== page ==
The DIDs are:


  • Software Development Plan (SDP) - A plan for performing the software development
  • Software Installation Plan (SIP) - A plan for installing the software at user sites
  • Software Transition Plan (STrP) - A plan for transitioning to the support agency


  • Operational Concept Description (OCD) - The operational concept for the system
  • System/Subsystem Specification (SSS) - The requirements to be met by the system
  • Software Requirements Specification (SRS) - The requirements to be met by a Computer Software Configuration Item (CSCI)
  • Interface Requirements Specification (IRS) - The requirements for one or more interfaces


  • System/Subsystem Design Description (SSDD) - The design of the system
  • Software Design Description (SDD) - The design of a CSCI
  • Database Design Description (DBDD) - The design of a database
  • Interface Design Description (IDD) - The design of one or more interfaces

Qualification test products[edit]

  • Software Test Plan (STP) - A plan for conducting qualification testing
  • Software Test Description (STD) - Test cases/procedures for qualification testing
  • Software Test Report (STR) - Test results of qualification testing

User/operator manuals[edit]

  • Software User Manual (SUM) - Instructions for hands-on users of the software
  • Software Input/Output Manual (SIOM) - Instructions for users of a batch or interactive software system that is installed in a computer center
  • Software Center Operator Manual (SCOM) - Instructions for operators of a batch or interactive software system that is installed in a computer center
  • Computer Operation Manual (COM) - Instructions for operating a computer

Support manuals[edit]

  • Computer Programming Manual (CPM) - Instructions for programming a computer
  • Firmware Support Manual (FSM) - Instructions for programming firmware devices

Software product definition[edit]

  • Software Product Specification (SPS) - The executable software, the source files, and information to be used for support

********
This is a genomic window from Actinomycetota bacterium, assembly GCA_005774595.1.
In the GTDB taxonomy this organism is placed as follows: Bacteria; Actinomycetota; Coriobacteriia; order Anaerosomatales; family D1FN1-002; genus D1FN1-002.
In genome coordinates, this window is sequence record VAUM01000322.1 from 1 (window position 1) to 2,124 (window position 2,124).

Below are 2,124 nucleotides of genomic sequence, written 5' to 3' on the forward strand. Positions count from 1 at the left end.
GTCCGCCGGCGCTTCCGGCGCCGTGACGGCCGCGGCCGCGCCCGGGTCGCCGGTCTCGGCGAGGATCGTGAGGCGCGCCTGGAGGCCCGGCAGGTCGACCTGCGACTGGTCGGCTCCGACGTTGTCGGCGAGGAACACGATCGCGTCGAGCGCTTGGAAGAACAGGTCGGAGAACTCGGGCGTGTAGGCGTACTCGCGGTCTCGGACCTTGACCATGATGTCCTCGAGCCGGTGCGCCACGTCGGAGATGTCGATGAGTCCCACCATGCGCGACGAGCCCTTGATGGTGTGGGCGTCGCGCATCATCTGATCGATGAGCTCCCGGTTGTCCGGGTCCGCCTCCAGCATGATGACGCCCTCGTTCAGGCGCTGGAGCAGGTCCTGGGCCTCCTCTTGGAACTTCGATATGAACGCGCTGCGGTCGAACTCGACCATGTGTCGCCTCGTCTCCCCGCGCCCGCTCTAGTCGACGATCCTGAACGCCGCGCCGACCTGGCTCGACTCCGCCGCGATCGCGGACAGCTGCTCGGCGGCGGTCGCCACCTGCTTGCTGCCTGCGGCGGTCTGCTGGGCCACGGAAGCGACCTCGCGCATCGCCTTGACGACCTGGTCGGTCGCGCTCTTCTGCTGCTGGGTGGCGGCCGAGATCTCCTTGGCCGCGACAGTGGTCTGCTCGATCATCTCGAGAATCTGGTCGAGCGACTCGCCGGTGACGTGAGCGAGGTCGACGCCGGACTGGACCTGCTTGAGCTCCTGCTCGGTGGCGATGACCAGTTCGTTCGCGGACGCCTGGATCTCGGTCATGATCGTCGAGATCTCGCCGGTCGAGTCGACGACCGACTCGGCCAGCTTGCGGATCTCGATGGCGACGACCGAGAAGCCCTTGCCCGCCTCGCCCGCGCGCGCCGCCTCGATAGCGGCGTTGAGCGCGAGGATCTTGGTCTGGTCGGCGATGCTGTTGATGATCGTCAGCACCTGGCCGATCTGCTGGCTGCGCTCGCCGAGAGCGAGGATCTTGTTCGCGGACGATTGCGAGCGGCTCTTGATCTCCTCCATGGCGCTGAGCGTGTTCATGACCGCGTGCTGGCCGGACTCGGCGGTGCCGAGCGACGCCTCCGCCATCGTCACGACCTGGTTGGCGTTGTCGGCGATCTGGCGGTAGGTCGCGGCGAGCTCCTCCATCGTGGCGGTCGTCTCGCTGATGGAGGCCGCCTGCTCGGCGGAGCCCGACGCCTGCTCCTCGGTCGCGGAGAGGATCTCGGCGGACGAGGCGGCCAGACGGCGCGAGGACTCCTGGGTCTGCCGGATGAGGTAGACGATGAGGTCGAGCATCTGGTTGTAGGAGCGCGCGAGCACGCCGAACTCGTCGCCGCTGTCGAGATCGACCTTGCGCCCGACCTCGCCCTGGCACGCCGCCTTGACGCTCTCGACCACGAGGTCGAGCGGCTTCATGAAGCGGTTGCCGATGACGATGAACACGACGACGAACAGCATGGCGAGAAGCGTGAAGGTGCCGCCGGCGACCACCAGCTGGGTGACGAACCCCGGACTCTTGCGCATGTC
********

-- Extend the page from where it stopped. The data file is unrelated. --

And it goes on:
• Software Version Description (SVD) - A list of delivered files and related information

External links[edit]

  • "MIL-STD-498 PDF Roadmap, documents types mentioned in order or life-cycle use" (PDF).
  • "Abelia example DID, System/Subsystem Specification as used in MIL-STD-498" (PDF). Archived from the original (PDF) on 2021-09-26.
  • "Software Standards Evolution and Current State" (PDF). CrossTalk. Dec 1999.
  • "MIL-STD-498, SOFTWARE DEVELOPMENT AND DOCUMENTATION" (PDF). United States Department of Defense. 1994-12-05.
  • "MIL-STD-498, OVERVIEW AND TAILORING GUIDEBOOK" (PDF). United States Department of Defense. 1996-01-31.
  • "MIL-STD-498, APPLICATION AND REFERENCE GUIDEBOOK" (PDF). United States Department of Defense. 1996-01-31.
  • "MIL-STD-498, APPLICATION AND REFERENCE GUIDEBOOK (section 5)" (PDF). United States Department of Defense. 1996-01-31.


  1. ^ Reed Sorensen (June 1996). "MIL-STD-498, J-STD-016, and the U.S. Commercial Standard". CrossTalk Magazine. Archived from the original on 2004-12-16.
  2. ^ "Software Standards". Archived from the original on 2013-03-17. J-STD-016 is the "demilitarized" version of Mil-STD-498
  3. ^ "Aviation Development & Certification Tech Info". AFuzion. Retrieved 2022-08-08. In the latter '90's and early 2000's, DO-178B gradually eclipsed MIL-STD-498 for numerous reasons including avionics commonality between civil and military applications, re-use, improved supplier management, improved schedule and cost performance ... and tighter integration with provable safety guidelines [ ARP4754, and ARP4761 ]